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Suhaib Webb

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Suhaib Webb.

Who is Suhaib Webb?

Suhaib Webb, an American Muslim Imam, embraced Islam in 1992 after converting from Christianity. He formerly served as the Imam at the Islamic Society of Boston Cultural Center (ISBCC).

Suhaib’s life

Born as William Webb in 1972 in Oklahoma to a Christian household, Suhaib Webb hailed from a family deeply
rooted in Christianity, with a grandfather holding the role of a preacher. His religious fervor waned at the age of 14, leading him into a self-professed spiritual struggle.   Alongside this internal conflict, he veered towards delinquency, affiliating himself with a local gang and immersing himself in the local hip hop scene as a DJ and producer, collaborating on music projects with various artists.

Suhaib’s education

Following his conversion to Islam in 1992, Webb departed from his DJ career and pursued studies at the University of Central Oklahoma, graduating with a bachelor’s degree in education. Additionally, he underwent private instruction under a Senegalese Sheikh, delving into   Islamic teachings and Arabic, eventually establishing himself as a community leader in Oklahoma City. He assumed the role of an Imam at the Islamic Society of Greater Oklahoma City. Concurrently, Webb commenced teaching at Mercy School, an Islamic institution serving students from kindergarten through 12th grade in Oklahoma City. Furthermore, he acquired a degree in Islamic Law from Al Azhar                    University.

Suhaib’s career

For a decade now, Webb has actively contributed to the Muslim   American Society and its youth department. His involvement began when he participated in the society’s scholarship program, which facilitated his journey to Egypt for intensive Arabic language acquisition and focused studies in Islam. Webb is a prolific speaker, frequently delivering lectures in both the United States and Malaysia, covering topics related to contemporary Muslim issues. He also creates recorded lecture series addressing various aspects of Islam. Following his graduation from Al-Azhar, he relocated to Santa Clara in the San     Francisco Bay area, where he collaborated with the Muslim American Society Office and the Muslim Community Association. On December 1, 2011, Webb assumed the esteemed position of imam at the Islamic   Society of Boston’s Cultural Center (ISBCC), a significant Islamic institution in New England, marking a pivotal moment in his leadership journey.

Suhaib’s rputation

Per a UK government strategy report, senior officials within nine major Whitehall departments regard Webb, alongside figures like Hamza Yusuf and Amr Khaled, as a prominent moderate leader for mainstream   Muslims. They advocate for increased support for these leaders in guiding Muslims in the Western context. Additionally, Webb earned recognition in 2010 as one of the 500 Most Influential Muslims worldwide by the Royal Islamic Strategic Studies Centre. Furthermore, his website, SuhaibWebb.com, received the esteemed “Blog of the Year” award from the 2009 Brass Crescent Awards. His impactful online presence also led to him winning the title of “Best Muslim Tweeter” in 2010.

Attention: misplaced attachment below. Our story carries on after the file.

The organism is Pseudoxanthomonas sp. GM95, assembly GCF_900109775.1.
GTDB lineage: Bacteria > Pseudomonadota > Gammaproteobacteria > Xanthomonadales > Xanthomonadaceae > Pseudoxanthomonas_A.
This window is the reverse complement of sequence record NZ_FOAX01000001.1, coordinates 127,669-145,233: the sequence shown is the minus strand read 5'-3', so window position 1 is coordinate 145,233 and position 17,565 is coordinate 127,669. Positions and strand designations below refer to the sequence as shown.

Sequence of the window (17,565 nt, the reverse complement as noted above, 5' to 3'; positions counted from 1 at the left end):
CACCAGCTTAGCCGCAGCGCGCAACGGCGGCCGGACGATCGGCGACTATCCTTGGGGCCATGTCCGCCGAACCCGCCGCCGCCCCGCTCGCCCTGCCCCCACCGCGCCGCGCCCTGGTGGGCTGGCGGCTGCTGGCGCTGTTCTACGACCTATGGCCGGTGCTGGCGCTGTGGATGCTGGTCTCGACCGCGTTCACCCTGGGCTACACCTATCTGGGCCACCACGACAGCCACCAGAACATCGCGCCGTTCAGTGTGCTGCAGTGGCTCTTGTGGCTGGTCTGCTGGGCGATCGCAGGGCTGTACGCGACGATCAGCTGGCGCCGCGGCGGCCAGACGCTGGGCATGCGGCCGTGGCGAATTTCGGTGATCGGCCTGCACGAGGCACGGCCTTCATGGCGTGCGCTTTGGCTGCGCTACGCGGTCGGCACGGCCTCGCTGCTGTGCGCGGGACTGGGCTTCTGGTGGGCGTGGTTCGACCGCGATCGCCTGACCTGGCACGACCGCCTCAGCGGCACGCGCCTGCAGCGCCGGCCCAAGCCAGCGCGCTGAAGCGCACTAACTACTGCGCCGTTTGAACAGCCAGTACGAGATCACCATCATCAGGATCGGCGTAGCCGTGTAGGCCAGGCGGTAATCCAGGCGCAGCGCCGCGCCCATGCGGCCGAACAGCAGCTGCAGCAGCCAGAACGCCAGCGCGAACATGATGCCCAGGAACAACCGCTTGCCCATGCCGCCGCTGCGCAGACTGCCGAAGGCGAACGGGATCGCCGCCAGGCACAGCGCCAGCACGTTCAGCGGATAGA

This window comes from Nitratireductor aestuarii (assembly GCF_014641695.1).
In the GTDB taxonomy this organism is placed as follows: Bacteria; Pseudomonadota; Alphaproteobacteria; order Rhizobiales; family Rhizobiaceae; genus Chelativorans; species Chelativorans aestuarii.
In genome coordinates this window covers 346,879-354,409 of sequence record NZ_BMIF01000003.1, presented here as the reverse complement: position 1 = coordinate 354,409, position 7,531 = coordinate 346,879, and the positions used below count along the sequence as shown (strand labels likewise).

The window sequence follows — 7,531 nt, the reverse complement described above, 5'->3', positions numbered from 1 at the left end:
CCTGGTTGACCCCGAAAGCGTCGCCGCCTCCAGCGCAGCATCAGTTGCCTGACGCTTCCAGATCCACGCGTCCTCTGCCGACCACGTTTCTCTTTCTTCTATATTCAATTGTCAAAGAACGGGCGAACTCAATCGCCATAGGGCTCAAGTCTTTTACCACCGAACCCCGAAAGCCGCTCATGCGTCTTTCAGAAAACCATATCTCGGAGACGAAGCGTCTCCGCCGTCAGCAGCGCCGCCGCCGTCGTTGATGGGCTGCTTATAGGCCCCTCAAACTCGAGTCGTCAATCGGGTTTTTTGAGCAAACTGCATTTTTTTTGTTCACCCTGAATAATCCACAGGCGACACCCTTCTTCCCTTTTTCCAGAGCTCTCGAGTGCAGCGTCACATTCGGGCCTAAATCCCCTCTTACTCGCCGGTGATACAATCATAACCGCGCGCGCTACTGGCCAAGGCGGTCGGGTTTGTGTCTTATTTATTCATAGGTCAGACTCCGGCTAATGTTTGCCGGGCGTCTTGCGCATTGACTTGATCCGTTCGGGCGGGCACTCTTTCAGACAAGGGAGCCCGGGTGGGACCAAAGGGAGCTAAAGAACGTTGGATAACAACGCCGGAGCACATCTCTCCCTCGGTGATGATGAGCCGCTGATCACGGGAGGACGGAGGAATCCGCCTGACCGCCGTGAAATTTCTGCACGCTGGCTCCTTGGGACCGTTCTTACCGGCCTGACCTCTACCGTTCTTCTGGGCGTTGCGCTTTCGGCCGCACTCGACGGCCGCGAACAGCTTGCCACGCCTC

Perspectives and achievements

Webb participated in a trip to Auschwitz with a group of imams in 2010, a journey that prompted him to
publicly denounce Holocaust-denial and anti-Semitism. He actively contributed to raising $20,000 for the widows
and children of firefighters who lost their lives in the 9/11 attacks. Engaged in initiatives countering militants and religious extremists, he advocates for more effective strategies in combating their ideologies. Additionally, Webb champions grassroots Muslim activism as a catalyst for societal change. He advocates for an interpretation of   Islam in the American context, one that aligns with the Quran and
Islamic law while embracing the nation’s customs and culture. He has vocally opposed radical clerics who prey on
vulnerable youth and their   American identities, emphasizing the need to protect them from influences like
al-Awlaki who exploit their experiences. In the aftermath of the Boston Marathon bombing, Webb condemned the
radical nature of the acts  and joined interfaith clergy in prayer for unity, urging collaboration to foster
a harmonious society that values both commonalities and differences while working collectively for the greater good.

contentious matters

In 2007, Webb authored an article characterizing homosexuality as an “evil inclination” and advised a potential
gay convert to seek treatment for what he referred to as “problems” . However, he later reassessed his stance
on the issue, acknowledging that while he views homosexuality as a sin, he recognizes the constitutional right
for everyone to pursue marriage. Webb has also allowed contributions from members of the   LGBTQ+
community on his website, emphasizing the need for a shift in the community’s approach to addressing this matter.

On April 19, 2013, Webb was replaced as the representative of Boston’s   Muslim community at an interfaith
service honoring the victims of the   Boston Marathon bombing at the Cathedral of the Holy Cross, by Governor
Deval Patrick’s office, without specifying the reasons. Despite this, Webb attended the service from the pews along with other prominent imams. Nasser Wedaddy, director of civil rights outreach for the American Islamic Congress and chair of the
New England Interfaith Council, replaced Webb in this role.


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